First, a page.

In my mind, a stall at a convention should be an extension of your book cover, similar to a shop window at a department store at Christmas. Naturally I turned to Pinterest for inspiration, and then swiftly met with one my best friends for coffee; a creative entrepreneur and wedding photographer, who loves nothing more than to brainstorm ambitious ideas for business. After a land-slide of caffeine and cakes, we had devised an interactive photo-wall of zombie hands to attract my potential customers. All we had to do now was to build it with little to no budget.
Within a matter of weeks we had sourced free pallets from Facebook Market place, and moulded our own hands into zombie claws with alginate and plaster. I had even trawled through eBay to purchase some cheap artificial plants, disused apple crates and hessian sand bags to create a ‘dystopian look.’ The end result exceeded all expectations. I knew deep down that I was potentially on to a winner, but I was still plagued by self-doubt. After all, I had never even attended Walker Stalker, let alone as an author.
My husband and I had a bet before we left for the event, on how many books I would sell during the weekend. I said a meagre 40, thinking that even with our epic dystopian-style stall, I had doubts that people would take a chance on an unknown indie author. My husband was more optimistic and said that I would sell 50.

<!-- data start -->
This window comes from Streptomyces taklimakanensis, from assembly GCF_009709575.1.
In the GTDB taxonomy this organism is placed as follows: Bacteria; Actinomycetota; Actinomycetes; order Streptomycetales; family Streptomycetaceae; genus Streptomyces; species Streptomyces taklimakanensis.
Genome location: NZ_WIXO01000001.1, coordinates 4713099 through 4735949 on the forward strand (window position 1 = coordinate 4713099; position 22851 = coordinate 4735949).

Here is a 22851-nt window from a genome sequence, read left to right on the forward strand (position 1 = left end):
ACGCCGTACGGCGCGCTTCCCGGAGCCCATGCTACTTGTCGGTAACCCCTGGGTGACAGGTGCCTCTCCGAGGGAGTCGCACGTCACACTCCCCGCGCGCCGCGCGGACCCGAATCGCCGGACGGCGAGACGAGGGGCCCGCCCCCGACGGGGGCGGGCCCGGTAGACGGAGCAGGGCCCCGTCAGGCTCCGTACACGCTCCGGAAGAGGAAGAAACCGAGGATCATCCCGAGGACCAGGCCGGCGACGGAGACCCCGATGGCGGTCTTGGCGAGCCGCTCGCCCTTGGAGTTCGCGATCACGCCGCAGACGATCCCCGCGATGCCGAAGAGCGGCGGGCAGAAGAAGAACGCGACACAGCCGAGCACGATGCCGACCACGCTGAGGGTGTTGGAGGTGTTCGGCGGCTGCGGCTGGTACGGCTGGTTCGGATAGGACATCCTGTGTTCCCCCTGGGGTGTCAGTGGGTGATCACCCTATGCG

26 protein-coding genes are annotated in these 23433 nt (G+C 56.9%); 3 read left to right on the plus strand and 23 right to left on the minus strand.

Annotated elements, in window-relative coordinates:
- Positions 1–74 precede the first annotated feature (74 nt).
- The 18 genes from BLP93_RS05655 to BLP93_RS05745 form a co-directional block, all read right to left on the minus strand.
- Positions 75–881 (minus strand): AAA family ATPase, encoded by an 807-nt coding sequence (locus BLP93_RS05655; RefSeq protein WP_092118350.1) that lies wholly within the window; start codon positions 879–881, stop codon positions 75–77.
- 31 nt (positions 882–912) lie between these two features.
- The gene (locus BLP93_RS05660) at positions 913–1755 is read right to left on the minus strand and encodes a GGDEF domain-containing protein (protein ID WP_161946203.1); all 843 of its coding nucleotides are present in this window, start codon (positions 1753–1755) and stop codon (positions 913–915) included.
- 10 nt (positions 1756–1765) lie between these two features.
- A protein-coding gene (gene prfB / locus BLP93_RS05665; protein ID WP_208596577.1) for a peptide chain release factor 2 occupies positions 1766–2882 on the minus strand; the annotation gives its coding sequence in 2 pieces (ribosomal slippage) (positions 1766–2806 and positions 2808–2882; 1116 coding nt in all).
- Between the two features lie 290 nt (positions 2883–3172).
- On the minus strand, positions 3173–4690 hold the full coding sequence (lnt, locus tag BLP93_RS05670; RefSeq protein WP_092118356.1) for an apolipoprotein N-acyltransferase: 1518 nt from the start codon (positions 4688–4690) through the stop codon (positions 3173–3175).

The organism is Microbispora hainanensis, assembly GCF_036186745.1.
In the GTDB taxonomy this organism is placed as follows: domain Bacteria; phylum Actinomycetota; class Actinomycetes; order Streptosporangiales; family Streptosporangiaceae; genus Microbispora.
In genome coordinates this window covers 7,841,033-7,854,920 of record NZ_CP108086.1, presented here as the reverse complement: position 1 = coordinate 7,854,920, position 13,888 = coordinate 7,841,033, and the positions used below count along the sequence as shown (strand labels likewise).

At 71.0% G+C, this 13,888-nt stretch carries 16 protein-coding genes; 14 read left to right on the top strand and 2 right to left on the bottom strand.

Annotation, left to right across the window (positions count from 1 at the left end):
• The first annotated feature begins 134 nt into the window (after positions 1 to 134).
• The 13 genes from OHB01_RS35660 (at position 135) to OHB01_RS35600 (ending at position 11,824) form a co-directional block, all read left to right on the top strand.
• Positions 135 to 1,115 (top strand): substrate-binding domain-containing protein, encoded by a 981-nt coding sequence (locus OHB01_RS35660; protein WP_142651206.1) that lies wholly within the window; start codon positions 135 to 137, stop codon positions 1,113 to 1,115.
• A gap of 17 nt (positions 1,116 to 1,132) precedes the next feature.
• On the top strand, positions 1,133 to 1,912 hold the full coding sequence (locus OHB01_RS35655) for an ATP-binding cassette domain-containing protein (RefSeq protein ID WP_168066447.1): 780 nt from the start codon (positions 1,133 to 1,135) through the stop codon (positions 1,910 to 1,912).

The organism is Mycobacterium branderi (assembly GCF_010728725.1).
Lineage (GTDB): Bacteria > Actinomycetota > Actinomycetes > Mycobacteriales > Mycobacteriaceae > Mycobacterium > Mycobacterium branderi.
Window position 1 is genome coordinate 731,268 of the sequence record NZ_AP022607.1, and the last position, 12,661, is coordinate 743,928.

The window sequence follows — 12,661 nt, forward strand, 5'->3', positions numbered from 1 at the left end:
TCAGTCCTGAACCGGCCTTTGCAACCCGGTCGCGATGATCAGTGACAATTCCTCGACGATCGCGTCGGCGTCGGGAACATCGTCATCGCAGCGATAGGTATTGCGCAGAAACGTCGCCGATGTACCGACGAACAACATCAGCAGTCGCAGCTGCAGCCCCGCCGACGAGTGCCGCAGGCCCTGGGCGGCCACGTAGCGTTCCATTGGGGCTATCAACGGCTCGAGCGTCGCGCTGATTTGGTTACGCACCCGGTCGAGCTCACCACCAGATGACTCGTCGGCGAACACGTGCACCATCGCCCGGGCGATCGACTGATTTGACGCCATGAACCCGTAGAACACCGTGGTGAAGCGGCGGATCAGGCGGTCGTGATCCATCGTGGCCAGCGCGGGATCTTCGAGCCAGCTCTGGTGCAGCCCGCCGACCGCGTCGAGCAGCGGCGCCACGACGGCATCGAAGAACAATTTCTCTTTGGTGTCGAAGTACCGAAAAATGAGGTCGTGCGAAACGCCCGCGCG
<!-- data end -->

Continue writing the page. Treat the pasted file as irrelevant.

By two o’clock on Sunday afternoon, we had completely sold-out and had somehow managed to sell 100 books (we had even sold my personal copy!) I feel confident that If we had more books with us, we could have easily sold another 50 before the convention closed. At various points throughout the weekend, we had a long queue of people waiting (sometimes at over 20 deep) to purchase my book, and they were all eager to meet the indie author behind it.
On reflection, I’d say the interactive photo wall acted as the ‘hook’ which resulted in crowds of people stopping to watch and take photos, and my ‘elevator pitch’ sealed the deal. Before we embarked on this adventure, I completely underestimated how many people would be interested in learning my story as an indie author, and how high levels of enthusiastic engagement and my passion for Kill or Cure could translate into so many sales.
This carefully crafted combination created a buzzing atmosphere, and we struggled to keep up with demand. So not only did we manage to sell every book in our possession, but I also met a new legion of loyal fans who managed to binge the book within a day or two, many of whom have been messaging me non-stop ever since. The reviews and feedback of Kill or Curehave been wonderful, and it has opened up an array of future opportunities.
It goes without saying that I’ll be attending Walker Stalker next year, hopefully with the second book in the Kill or Cure series too. It was without doubt the most exhausting yet exhilarating experience I’ve had as an indie author, but the long hours and hard work were completely worth it. I’d highly recommend any genre-specific author attending a convention like this, there’s so many to choose from, but be prepared to get creative. Much to my husband’s dismay, I’ve already started to brainstorm even more ambitious ways to sell my books in 2019… so watch this space.